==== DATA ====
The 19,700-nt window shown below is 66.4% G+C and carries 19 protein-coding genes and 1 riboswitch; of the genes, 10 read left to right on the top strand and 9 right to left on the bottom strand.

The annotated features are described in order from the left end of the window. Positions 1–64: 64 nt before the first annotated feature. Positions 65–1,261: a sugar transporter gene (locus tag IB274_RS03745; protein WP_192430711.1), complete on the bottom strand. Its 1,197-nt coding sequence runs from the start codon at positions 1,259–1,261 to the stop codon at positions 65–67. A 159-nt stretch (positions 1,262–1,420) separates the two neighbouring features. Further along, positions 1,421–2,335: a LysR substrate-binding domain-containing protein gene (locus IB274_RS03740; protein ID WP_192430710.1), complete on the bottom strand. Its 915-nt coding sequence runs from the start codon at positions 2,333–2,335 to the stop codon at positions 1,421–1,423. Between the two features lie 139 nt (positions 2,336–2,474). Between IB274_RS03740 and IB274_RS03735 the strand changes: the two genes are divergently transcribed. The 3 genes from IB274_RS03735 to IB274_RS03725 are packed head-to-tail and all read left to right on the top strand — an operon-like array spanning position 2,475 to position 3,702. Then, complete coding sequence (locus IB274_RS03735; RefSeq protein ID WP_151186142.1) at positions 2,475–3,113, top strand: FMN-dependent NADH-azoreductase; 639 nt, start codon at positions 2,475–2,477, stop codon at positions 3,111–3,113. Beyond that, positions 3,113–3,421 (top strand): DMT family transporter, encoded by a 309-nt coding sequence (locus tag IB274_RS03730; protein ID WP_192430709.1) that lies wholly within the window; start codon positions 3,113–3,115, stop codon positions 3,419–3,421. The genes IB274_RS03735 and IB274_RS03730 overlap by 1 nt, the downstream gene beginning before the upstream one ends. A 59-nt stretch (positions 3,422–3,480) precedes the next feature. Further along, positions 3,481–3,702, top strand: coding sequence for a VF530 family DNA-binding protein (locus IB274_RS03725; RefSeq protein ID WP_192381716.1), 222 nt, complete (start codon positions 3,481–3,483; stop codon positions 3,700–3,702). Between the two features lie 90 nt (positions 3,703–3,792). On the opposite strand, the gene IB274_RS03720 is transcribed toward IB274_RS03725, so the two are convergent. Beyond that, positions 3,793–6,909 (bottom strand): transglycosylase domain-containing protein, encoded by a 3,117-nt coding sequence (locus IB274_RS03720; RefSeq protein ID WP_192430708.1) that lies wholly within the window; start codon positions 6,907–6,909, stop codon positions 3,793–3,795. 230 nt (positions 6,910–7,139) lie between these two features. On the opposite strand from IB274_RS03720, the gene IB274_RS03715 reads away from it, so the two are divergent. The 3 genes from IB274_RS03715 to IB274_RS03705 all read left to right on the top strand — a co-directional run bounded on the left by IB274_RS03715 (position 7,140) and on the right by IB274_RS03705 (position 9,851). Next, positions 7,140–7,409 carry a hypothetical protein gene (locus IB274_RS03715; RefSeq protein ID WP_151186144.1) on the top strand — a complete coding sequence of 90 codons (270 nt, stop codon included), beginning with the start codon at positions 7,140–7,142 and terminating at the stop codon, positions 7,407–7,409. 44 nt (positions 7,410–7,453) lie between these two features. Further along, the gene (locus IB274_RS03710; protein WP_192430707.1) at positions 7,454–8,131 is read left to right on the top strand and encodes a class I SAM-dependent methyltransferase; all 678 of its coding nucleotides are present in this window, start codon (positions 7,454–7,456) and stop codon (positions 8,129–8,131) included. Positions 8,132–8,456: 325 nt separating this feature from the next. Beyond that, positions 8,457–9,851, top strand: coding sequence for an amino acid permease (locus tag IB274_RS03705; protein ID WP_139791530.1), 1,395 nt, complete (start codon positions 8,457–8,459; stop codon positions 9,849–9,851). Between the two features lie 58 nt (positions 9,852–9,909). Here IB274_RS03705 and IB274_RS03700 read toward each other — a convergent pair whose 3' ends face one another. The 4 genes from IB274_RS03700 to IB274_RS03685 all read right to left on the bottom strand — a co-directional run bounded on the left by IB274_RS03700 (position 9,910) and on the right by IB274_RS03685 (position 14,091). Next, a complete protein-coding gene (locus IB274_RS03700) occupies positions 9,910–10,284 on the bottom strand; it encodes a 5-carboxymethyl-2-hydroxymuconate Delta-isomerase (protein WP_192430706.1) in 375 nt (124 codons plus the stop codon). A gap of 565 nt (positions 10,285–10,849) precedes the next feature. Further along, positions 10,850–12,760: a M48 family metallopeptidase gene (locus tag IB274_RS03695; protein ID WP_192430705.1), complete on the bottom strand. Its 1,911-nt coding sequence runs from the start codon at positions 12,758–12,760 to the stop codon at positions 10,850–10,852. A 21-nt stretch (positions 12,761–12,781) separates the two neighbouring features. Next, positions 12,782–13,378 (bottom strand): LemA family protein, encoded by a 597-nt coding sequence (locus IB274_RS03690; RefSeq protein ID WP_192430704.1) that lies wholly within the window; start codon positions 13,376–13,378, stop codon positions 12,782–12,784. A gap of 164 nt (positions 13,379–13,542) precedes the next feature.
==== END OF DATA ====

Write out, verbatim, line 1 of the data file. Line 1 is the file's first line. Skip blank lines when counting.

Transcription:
The 19,700-nt window shown below is 66.4% G+C and carries 19 protein-coding genes and 1 riboswitch; of the genes, 10 read left to right on the top strand and 9 right to left on the bottom strand.